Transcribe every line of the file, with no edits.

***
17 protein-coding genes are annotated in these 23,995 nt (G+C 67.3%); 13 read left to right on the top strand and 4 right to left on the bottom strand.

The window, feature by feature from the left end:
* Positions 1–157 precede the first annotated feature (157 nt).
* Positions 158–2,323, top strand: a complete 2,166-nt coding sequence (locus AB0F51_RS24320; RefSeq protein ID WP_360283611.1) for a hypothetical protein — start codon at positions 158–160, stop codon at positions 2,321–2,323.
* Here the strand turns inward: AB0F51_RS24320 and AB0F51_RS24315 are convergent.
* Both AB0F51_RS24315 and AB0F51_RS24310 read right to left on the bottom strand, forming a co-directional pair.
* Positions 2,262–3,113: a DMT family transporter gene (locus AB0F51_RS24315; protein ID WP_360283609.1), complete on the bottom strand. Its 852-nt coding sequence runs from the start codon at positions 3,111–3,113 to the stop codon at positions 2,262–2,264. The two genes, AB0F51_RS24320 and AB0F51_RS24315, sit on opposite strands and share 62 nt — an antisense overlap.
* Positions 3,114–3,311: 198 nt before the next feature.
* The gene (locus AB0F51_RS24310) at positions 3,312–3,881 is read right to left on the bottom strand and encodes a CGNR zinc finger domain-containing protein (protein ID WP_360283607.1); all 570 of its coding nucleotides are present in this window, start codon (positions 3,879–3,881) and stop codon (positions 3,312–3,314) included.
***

17 protein-coding genes are annotated in these 23,995 nt (G+C 67.3%); 13 read left to right on the top strand and 4 right to left on the bottom strand.

The window, feature by feature from the left end:
* Positions 1–157 precede the first annotated feature (157 nt).
* Positions 158–2,323, top strand: a complete 2,166-nt coding sequence (locus AB0F51_RS24320; RefSeq protein ID WP_360283611.1) for a hypothetical protein — start codon at positions 158–160, stop codon at positions 2,321–2,323.
* Here the strand turns inward: AB0F51_RS24320 and AB0F51_RS24315 are convergent.
* Both AB0F51_RS24315 and AB0F51_RS24310 read right to left on the bottom strand, forming a co-directional pair.
* Positions 2,262–3,113: a DMT family transporter gene (locus AB0F51_RS24315; protein ID WP_360283609.1), complete on the bottom strand. Its 852-nt coding sequence runs from the start codon at positions 3,111–3,113 to the stop codon at positions 2,262–2,264. The two genes, AB0F51_RS24320 and AB0F51_RS24315, sit on opposite strands and share 62 nt — an antisense overlap.
* Positions 3,114–3,311: 198 nt before the next feature.
* The gene (locus AB0F51_RS24310) at positions 3,312–3,881 is read right to left on the bottom strand and encodes a CGNR zinc finger domain-containing protein (protein ID WP_360283607.1); all 570 of its coding nucleotides are present in this window, start codon (positions 3,879–3,881) and stop codon (positions 3,312–3,314) included.